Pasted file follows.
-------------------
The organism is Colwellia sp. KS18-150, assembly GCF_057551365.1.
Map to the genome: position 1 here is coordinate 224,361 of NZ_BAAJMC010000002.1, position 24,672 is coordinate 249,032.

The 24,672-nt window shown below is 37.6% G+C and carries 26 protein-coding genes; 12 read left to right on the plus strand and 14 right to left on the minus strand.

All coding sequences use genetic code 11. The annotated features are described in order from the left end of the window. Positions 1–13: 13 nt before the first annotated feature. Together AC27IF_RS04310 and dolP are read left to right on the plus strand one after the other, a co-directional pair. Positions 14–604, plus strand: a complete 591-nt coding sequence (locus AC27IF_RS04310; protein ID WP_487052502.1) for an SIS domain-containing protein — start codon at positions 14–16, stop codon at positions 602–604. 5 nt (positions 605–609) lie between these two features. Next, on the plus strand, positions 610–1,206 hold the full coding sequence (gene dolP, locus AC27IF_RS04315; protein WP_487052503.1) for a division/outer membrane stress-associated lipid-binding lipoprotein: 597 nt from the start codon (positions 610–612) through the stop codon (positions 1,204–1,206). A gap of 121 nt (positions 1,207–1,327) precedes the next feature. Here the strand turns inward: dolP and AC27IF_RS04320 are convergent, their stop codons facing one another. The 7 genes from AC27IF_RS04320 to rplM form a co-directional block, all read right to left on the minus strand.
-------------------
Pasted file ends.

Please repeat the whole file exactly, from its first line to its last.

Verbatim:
The organism is Colwellia sp. KS18-150, assembly GCF_057551365.1.
Map to the genome: position 1 here is coordinate 224,361 of NZ_BAAJMC010000002.1, position 24,672 is coordinate 249,032.

The 24,672-nt window shown below is 37.6% G+C and carries 26 protein-coding genes; 12 read left to right on the plus strand and 14 right to left on the minus strand.

All coding sequences use genetic code 11. The annotated features are described in order from the left end of the window. Positions 1–13: 13 nt before the first annotated feature. Together AC27IF_RS04310 and dolP are read left to right on the plus strand one after the other, a co-directional pair. Positions 14–604, plus strand: a complete 591-nt coding sequence (locus AC27IF_RS04310; protein ID WP_487052502.1) for an SIS domain-containing protein — start codon at positions 14–16, stop codon at positions 602–604. 5 nt (positions 605–609) lie between these two features. Next, on the plus strand, positions 610–1,206 hold the full coding sequence (gene dolP, locus AC27IF_RS04315; protein WP_487052503.1) for a division/outer membrane stress-associated lipid-binding lipoprotein: 597 nt from the start codon (positions 610–612) through the stop codon (positions 1,204–1,206). A gap of 121 nt (positions 1,207–1,327) precedes the next feature. Here the strand turns inward: dolP and AC27IF_RS04320 are convergent, their stop codons facing one another. The 7 genes from AC27IF_RS04320 to rplM form a co-directional block, all read right to left on the minus strand.